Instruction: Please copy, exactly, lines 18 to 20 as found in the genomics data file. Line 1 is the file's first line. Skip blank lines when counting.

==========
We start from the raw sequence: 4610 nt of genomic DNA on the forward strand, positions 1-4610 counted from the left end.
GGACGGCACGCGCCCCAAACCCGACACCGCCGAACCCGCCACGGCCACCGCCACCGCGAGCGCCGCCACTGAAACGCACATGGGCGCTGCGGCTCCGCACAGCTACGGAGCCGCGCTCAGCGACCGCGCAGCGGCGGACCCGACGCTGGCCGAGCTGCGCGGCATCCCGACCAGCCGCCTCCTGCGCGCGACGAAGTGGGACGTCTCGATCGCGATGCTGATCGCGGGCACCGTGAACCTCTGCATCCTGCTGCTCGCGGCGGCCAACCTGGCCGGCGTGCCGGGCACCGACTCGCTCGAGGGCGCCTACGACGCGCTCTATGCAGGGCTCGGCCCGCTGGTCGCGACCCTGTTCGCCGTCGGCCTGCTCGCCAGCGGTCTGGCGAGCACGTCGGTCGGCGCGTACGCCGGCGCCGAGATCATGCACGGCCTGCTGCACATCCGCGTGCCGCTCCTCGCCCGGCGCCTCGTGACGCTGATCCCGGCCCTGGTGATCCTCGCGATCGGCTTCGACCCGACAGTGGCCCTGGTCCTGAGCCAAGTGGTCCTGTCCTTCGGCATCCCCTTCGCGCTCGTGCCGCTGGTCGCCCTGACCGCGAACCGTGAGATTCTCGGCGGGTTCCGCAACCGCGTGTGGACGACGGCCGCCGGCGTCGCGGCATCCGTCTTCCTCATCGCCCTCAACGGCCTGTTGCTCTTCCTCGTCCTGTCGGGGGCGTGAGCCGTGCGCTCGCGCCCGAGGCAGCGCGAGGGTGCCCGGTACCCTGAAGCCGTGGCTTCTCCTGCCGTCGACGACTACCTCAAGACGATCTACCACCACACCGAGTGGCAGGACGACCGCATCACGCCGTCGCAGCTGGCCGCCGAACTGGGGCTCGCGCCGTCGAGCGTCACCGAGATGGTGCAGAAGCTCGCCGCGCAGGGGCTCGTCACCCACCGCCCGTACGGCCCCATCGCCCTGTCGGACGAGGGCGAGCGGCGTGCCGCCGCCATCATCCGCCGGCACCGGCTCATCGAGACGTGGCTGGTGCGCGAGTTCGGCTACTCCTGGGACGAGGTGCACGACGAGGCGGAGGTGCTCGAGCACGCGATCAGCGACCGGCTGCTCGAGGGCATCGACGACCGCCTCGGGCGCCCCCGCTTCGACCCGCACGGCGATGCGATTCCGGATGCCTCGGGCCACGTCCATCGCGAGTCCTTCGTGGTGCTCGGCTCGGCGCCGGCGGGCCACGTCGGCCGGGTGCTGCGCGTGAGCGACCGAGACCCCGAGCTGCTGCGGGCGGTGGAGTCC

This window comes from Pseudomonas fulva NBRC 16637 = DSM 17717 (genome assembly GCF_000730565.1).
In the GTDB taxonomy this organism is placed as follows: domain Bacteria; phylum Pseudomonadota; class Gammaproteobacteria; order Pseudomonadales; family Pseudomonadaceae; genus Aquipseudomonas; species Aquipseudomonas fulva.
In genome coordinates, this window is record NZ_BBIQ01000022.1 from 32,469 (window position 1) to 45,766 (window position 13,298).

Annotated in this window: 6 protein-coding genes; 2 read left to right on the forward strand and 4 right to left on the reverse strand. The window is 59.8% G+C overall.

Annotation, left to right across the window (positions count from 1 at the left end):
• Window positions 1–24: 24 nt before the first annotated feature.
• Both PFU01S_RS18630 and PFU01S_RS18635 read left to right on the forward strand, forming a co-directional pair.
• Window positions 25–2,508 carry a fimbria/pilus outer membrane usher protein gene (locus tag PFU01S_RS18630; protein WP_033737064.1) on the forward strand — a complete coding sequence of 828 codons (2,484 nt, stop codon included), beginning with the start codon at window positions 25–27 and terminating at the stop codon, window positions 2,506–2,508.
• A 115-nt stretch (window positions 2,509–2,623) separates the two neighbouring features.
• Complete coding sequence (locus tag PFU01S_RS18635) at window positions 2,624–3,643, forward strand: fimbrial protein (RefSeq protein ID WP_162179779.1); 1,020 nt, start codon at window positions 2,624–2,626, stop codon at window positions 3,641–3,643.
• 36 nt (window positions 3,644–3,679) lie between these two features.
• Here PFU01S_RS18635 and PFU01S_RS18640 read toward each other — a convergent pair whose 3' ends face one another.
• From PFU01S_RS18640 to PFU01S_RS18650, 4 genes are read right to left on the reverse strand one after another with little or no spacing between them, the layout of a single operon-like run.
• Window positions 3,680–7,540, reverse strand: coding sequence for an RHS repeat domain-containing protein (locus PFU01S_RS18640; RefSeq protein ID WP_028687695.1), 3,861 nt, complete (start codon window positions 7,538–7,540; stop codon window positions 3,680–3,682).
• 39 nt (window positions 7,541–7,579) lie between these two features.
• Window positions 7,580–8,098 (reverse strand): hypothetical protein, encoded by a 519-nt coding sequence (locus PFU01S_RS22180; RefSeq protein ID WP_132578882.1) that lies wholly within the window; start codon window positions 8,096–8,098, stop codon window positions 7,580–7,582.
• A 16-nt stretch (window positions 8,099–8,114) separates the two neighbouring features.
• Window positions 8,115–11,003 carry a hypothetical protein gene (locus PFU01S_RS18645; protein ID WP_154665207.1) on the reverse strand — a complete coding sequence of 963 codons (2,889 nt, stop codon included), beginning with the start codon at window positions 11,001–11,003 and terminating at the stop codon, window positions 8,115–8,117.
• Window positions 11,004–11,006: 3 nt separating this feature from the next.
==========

• Window positions 7,580–8,098 (reverse strand): hypothetical protein, encoded by a 519-nt coding sequence (locus PFU01S_RS22180; RefSeq protein ID WP_132578882.1) that lies wholly within the window; start codon window positions 8,096–8,098, stop codon window positions 7,580–7,582.
• A 16-nt stretch (window positions 8,099–8,114) separates the two neighbouring features.
• Window positions 8,115–11,003 carry a hypothetical protein gene (locus PFU01S_RS18645; protein ID WP_154665207.1) on the reverse strand — a complete coding sequence of 963 codons (2,889 nt, stop codon included), beginning with the start codon at window positions 11,001–11,003 and terminating at the stop codon, window positions 8,115–8,117.